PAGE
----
Rapidly growing GoldMine Software Corp. had a problem: The success of the company's contact management software had bred its own difficulties. GoldMine's performance had been stellar--revenues had been doubling every year--but "we were going through growing pains," says Brenda Christensen, human resources director for the 70-employee company. "So many people on staff were newly hired, we started seeing internal communications problems. Plus, we [were] so busy putting out day-to-day fires, there was a lack of focus on the big picture."
So the Pacific Palisades, California, company took a step more businesses are taking when they face tough problems: "We held an off-site retreat. Every employee was invited; about 35 of our 50 [people] on staff at the time went," says Christensen, who adds that attendance was optional for nonmanagement personnel. The weekend retreat--held on nearby Catalina Island--featured some leisure time, but "we worked hard on improving communications. One night, for instance, we all sat on the beach and, one by one, talked about what we liked about the company, what we didn't like, and what changes we wanted to see," says Christensen. In the meantime, management used the retreat to give employees insight into the company's mission and goals.
Did it work? The privately held company has retained its position as a leader in the contact management marketplace--and, what's more, "there's no question that the employees who went came back recharged. The ones who didn't go felt they'd missed out," says Christensen. "We're scheduling another retreat now, and I'm sure we'll get even higher attendance. Retreats work--for the company and the employees."
Still, many executives believe retreats are usually a waste of time, at best a disguised perk. "But retreats can have real bottom-line payoffs," says Lee Duffey, president and owner of Duffey Communications Inc., an Atlanta public relations and marketing firm that offers its clients a retreat program--dubbed "Ignition"--aimed at recharging marketing programs. "Retreats got a bad rap because many were done poorly. Who has time to go out in the woods with co-workers to hold hands and sing songs? Retreats don't have to be that way. They can be very focused on business issues, and when they are, companies see the results back at the office."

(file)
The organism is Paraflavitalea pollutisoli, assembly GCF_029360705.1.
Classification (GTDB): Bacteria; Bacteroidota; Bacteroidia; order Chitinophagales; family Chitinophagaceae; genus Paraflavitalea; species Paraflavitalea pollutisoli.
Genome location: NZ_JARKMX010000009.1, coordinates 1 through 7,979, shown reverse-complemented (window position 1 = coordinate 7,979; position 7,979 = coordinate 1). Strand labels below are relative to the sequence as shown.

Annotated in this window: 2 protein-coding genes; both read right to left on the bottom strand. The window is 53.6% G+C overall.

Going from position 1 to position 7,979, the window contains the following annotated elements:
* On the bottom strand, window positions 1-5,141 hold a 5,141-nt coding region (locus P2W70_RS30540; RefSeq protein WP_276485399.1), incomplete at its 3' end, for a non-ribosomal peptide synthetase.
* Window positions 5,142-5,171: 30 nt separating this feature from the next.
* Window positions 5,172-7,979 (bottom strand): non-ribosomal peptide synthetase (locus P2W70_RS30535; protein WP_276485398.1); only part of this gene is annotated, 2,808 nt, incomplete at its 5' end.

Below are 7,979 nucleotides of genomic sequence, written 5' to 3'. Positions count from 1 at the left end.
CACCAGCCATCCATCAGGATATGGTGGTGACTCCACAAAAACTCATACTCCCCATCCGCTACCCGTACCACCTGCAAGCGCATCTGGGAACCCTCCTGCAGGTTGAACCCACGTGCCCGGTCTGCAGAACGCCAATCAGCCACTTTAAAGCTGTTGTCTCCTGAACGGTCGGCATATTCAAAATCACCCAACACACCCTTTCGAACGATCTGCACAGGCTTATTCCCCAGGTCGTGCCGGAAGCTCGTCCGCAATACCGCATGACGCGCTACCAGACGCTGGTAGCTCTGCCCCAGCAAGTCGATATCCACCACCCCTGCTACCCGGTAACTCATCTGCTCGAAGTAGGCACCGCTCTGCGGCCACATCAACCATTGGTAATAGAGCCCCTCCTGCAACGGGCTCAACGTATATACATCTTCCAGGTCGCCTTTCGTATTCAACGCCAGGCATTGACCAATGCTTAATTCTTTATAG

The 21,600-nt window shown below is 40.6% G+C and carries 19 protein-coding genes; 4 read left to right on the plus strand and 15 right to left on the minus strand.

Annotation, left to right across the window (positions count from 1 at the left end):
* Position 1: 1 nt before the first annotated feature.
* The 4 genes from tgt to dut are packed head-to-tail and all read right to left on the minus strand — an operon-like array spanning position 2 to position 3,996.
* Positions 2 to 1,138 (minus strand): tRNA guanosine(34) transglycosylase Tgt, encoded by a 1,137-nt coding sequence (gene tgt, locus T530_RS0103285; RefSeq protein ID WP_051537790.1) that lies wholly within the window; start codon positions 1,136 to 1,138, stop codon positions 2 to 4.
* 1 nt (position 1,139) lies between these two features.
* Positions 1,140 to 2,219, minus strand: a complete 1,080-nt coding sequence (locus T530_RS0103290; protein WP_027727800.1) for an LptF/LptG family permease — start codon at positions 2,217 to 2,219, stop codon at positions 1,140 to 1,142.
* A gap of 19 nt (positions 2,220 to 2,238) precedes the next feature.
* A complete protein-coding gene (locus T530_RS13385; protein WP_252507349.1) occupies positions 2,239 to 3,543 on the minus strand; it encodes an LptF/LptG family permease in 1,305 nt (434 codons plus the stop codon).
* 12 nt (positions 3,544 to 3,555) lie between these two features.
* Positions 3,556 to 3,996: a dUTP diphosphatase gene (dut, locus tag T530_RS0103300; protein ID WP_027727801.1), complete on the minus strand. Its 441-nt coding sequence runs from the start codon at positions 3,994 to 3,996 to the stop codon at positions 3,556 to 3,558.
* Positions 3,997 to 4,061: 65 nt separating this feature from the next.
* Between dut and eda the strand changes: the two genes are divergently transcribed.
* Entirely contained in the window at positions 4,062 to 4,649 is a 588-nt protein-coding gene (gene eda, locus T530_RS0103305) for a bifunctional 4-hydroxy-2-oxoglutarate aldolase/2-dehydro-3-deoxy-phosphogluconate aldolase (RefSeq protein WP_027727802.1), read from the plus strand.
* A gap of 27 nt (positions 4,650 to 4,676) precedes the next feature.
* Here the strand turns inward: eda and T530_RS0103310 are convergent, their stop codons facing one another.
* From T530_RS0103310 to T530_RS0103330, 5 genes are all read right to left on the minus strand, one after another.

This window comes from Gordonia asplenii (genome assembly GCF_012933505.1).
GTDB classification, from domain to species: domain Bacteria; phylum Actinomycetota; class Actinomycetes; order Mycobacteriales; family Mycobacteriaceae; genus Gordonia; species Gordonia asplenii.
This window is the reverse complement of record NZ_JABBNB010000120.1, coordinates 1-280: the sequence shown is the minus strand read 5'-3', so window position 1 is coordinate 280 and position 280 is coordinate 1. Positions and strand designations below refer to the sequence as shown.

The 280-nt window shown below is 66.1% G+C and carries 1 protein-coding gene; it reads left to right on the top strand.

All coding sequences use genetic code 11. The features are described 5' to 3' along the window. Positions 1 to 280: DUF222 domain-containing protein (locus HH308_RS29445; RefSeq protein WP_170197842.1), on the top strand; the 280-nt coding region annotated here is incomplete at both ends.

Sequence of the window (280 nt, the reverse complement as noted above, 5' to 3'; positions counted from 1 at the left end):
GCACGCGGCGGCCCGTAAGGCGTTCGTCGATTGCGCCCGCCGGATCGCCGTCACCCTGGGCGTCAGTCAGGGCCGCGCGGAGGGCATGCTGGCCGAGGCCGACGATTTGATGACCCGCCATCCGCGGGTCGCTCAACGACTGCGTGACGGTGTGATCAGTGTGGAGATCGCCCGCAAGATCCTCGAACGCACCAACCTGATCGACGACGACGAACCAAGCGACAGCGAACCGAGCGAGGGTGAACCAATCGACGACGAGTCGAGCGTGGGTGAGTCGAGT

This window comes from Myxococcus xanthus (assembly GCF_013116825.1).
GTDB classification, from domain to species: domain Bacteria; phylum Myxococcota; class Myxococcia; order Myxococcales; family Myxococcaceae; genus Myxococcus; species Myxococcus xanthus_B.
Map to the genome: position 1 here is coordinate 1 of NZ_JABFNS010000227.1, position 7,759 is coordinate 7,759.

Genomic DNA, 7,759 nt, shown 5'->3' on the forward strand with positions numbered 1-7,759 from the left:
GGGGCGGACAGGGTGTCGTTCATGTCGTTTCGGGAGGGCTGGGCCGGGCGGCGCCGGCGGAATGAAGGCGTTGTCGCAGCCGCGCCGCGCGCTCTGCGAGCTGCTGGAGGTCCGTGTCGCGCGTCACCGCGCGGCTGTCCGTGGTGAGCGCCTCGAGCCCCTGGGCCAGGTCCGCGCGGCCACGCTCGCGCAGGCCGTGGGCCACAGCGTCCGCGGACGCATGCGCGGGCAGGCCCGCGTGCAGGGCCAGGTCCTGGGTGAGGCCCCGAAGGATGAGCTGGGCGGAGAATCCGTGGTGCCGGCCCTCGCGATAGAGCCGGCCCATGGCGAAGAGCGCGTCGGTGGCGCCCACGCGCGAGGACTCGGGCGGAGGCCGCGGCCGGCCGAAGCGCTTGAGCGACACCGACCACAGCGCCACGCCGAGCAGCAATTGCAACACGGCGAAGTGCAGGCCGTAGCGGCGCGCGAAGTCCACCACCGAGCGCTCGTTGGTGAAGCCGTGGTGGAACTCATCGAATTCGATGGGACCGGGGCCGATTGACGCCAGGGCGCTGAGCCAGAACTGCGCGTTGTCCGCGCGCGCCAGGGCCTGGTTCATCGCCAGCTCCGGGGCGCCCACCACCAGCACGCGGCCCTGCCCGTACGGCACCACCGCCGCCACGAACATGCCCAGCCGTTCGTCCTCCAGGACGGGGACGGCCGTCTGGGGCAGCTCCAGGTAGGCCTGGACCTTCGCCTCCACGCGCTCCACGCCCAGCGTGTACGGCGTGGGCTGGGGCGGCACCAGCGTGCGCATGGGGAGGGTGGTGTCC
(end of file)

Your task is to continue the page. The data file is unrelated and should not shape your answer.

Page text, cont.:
Can a small business afford a retreat? While the stereotypical retreat is held someplace like Hawaii, these days fewer companies are scheduling that sort of expensive blowout. Cost-consciousness and effectiveness are today's touchstones, and the upshot is more businesses are discovering there are many ways to hold down expenses but still get results, says Curtis Plott, president and CEO of the American Society for Training & Development in Alexandria, Virginia. "We just did a retreat ourselves, and we held it in a local motel," he says. "You don't have to travel to an exotic location." In fact, adds Plott, retreats in distant locales aren't even desirable to many workers nowadays: "We're all short [on] time. Work demands are high, and we have busy personal lives. Who has time for a faraway retreat? Suggest it, and many employees will look at you as though you're crazy."
Another related trend is brevity. A few decades ago, four- and five-day retreats were commonplace. No more. "Today's typical retreat is one day," says Dianne Houghton, president and COO of strategic and communications consulting firm Jaffe Associates in Washington, DC. "There are still two-day retreats, too, but you rarely see the four-day retreats that used to be normal."
Why hold a retreat in the first place? "The main reason is that when you go off site, you get away from the day-to-day issues and can get a perspective on bigger issues--the crucial forces driving the company, its competitors and the marketplace," says Houghton. Go away from the office, and immediately, that silences the phones, halts the interruptions and gives participants the chance to reflect on big questions--and answers. "A retreat allows for the sort of thinking that can jump-start a company's growth," adds Houghton, who herself holds twice-yearly retreats for her entire staff. "We do it because we continue to get value. Four years ago we had seven employees; now we're at 33. And retreats have played a significant role in our growth."